31. Shore Guy says:

    I have said it for years; beware of the Horn of Africa:

    http://www.bbc.co.uk/news/world-africa-15488804

  32. 3b says:

    #27 gary: Exactly correct. It is what I have been trying to tell Unicornians for years, and urged people to vote no on massive spending referendums. 12k year for a 60 year old 3 bed cape is insane even if it includes unicorns crapping on your front lawn.

  33. Shore Guy says:

    Have we learned NOTHING?

    WASHINGTON (AP) – Americans spent in September at three times the pace of the previous month, even though incomes barely budged.

    http://www.usatoday.com/money/economy/story/2011-10-28/consumer-spending-incomes/50974390/1

  34. Shore Guy says:

    “unicorns crapping on your front lawn.”

    Unicorns are not that uncouth — they skittle.

  35. 3b says:

    33/34 My apologies you are right skittles, and yes unbelieveable, and some of these very same spenders are crying about their underwater mtgs. Maybe they are feeling better with Obama’s new mtg relief plan.

  36. 3b says:

    #27 gary:I would also like to know what happens when mtg rates at some point go back to 7% or 8%?

  37. 3b (36)-

    Interest rates of 7-8% on mortgages won’t matter, because the worldwide derivatives market will have melted down, and those of us who survive the holocaust that it spawns will be roaming the planet in packs.

    75% of all derivatives contracts are one-way interest rate bets. And, they are not bets that they’ll go up.

  38. JJ says:

    low interest rates is what is screwing up the MBS market now, not high interest rats. people paid good money for MBS with 5,6 and 7 coupons, above par. Now with 4% mortgages they are being called left and right and you have to replace that income stream at a much less coupon.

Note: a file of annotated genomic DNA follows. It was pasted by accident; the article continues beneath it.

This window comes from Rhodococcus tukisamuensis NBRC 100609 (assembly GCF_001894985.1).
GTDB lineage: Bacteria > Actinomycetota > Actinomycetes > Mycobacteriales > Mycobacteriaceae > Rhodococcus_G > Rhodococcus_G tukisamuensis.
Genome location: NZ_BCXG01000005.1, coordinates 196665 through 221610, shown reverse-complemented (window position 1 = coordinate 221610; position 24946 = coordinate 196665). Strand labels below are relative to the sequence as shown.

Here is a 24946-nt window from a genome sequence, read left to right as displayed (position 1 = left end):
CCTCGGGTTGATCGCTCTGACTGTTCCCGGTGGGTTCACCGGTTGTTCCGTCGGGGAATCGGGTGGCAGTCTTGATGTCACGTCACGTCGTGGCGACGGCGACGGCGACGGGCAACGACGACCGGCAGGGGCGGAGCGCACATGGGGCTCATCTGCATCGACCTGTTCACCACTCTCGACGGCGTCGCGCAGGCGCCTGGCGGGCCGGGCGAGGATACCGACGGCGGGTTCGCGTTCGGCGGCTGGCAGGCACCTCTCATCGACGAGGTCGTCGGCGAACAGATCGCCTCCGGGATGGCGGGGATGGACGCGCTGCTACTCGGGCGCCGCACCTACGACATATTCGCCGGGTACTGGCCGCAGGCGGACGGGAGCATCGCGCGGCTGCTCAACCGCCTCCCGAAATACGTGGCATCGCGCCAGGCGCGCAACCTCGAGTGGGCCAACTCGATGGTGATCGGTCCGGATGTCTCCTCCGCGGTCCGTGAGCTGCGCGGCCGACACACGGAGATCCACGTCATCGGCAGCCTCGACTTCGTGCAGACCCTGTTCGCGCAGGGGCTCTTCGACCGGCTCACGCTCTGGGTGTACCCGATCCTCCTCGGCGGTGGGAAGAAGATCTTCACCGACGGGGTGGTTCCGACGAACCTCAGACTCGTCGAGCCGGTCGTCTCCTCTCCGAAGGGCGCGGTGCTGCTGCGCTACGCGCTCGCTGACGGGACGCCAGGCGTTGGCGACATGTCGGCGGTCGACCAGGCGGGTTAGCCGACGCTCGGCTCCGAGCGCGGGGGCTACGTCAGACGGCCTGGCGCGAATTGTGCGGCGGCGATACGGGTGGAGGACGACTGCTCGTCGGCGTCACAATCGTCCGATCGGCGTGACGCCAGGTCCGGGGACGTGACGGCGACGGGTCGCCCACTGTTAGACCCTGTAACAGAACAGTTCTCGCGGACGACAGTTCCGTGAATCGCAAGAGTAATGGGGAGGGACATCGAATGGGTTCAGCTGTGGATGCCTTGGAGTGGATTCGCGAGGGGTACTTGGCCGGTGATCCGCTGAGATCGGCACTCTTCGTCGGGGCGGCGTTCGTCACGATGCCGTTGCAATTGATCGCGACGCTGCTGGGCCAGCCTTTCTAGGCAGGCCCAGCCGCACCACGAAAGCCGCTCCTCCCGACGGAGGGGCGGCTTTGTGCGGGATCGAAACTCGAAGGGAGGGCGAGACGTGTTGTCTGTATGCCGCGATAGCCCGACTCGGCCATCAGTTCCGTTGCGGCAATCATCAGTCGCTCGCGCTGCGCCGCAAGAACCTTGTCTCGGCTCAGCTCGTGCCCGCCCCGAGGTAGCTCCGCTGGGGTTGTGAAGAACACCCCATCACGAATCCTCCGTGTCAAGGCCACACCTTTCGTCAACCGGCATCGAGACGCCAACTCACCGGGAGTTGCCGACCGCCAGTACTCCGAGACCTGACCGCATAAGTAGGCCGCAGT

I would rather roll my 6% MBS interest payments into 8% MBS and eat a little principal loss on my 6% MBS then get called at par at 6% to reinvest at 4%.

    Big players like pensions, anuities, insurers, 401K bond funds are mainly buy and hold investors. Many only buy new issues between 10-30 years maturity. They keep rolling bonds. Most have like 5% maturing each year. with rates low going into year four, 20% of their portfolio has rolled into lower rates. They won’t be able to pay anuities or pension promises in a world where they assumed they could get 8% forwever. Those 30 year 1981 treasuries, corporates adn munis maturing this year will be a huge hit to income stream.

  39. Shore Guy says:

    In the midst of all this economic turmoil, here is something to put your mind at ease:

    http://www.military.com/news/article/2011/fbi-says-gangs-infiltrating-the-us-military.html

    The U.S. military is facing a “significant criminal threat” from gangs, including prison and biker gangs, whose members have found their way into the ranks, according to an FBI-led investigation.

    Some gang members get into the military to escape the streets, but then end up reconnecting once in, while others target the services specifically for the combat and weapons training, the National Gang Intelligence Center says in a just-released 2011 National Gang Threat Assessment/Emerging Trends.
    snip

  40. Shore Guy says: